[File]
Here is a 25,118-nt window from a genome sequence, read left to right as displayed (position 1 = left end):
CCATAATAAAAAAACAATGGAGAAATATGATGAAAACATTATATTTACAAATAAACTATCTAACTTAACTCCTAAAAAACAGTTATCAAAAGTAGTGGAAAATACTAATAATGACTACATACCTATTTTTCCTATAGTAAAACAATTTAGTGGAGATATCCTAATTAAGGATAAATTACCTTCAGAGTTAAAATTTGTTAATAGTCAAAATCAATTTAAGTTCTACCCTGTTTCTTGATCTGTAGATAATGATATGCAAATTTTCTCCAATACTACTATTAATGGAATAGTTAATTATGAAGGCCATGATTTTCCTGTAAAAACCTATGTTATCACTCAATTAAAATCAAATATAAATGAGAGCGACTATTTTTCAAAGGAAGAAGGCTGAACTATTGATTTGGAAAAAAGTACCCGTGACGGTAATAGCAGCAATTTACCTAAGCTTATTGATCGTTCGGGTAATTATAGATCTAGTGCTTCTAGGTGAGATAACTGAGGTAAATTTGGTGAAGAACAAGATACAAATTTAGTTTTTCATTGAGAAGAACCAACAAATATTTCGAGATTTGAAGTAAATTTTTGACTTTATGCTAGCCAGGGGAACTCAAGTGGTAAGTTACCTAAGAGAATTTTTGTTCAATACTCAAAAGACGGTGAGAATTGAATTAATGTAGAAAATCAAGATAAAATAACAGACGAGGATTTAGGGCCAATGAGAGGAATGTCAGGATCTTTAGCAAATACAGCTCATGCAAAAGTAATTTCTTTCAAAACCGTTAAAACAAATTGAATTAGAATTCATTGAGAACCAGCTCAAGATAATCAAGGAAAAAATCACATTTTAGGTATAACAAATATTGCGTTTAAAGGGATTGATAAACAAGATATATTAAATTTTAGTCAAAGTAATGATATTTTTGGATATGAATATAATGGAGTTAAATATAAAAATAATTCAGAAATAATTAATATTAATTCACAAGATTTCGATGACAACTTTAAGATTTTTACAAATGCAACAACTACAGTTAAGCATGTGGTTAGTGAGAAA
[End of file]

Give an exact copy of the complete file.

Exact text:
Here is a 25,118-nt window from a genome sequence, read left to right as displayed (position 1 = left end):
CCATAATAAAAAAACAATGGAGAAATATGATGAAAACATTATATTTACAAATAAACTATCTAACTTAACTCCTAAAAAACAGTTATCAAAAGTAGTGGAAAATACTAATAATGACTACATACCTATTTTTCCTATAGTAAAACAATTTAGTGGAGATATCCTAATTAAGGATAAATTACCTTCAGAGTTAAAATTTGTTAATAGTCAAAATCAATTTAAGTTCTACCCTGTTTCTTGATCTGTAGATAATGATATGCAAATTTTCTCCAATACTACTATTAATGGAATAGTTAATTATGAAGGCCATGATTTTCCTGTAAAAACCTATGTTATCACTCAATTAAAATCAAATATAAATGAGAGCGACTATTTTTCAAAGGAAGAAGGCTGAACTATTGATTTGGAAAAAAGTACCCGTGACGGTAATAGCAGCAATTTACCTAAGCTTATTGATCGTTCGGGTAATTATAGATCTAGTGCTTCTAGGTGAGATAACTGAGGTAAATTTGGTGAAGAACAAGATACAAATTTAGTTTTTCATTGAGAAGAACCAACAAATATTTCGAGATTTGAAGTAAATTTTTGACTTTATGCTAGCCAGGGGAACTCAAGTGGTAAGTTACCTAAGAGAATTTTTGTTCAATACTCAAAAGACGGTGAGAATTGAATTAATGTAGAAAATCAAGATAAAATAACAGACGAGGATTTAGGGCCAATGAGAGGAATGTCAGGATCTTTAGCAAATACAGCTCATGCAAAAGTAATTTCTTTCAAAACCGTTAAAACAAATTGAATTAGAATTCATTGAGAACCAGCTCAAGATAATCAAGGAAAAAATCACATTTTAGGTATAACAAATATTGCGTTTAAAGGGATTGATAAACAAGATATATTAAATTTTAGTCAAAGTAATGATATTTTTGGATATGAATATAATGGAGTTAAATATAAAAATAATTCAGAAATAATTAATATTAATTCACAAGATTTCGATGACAACTTTAAGATTTTTACAAATGCAACAACTACAGTTAAGCATGTGGTTAGTGAGAAA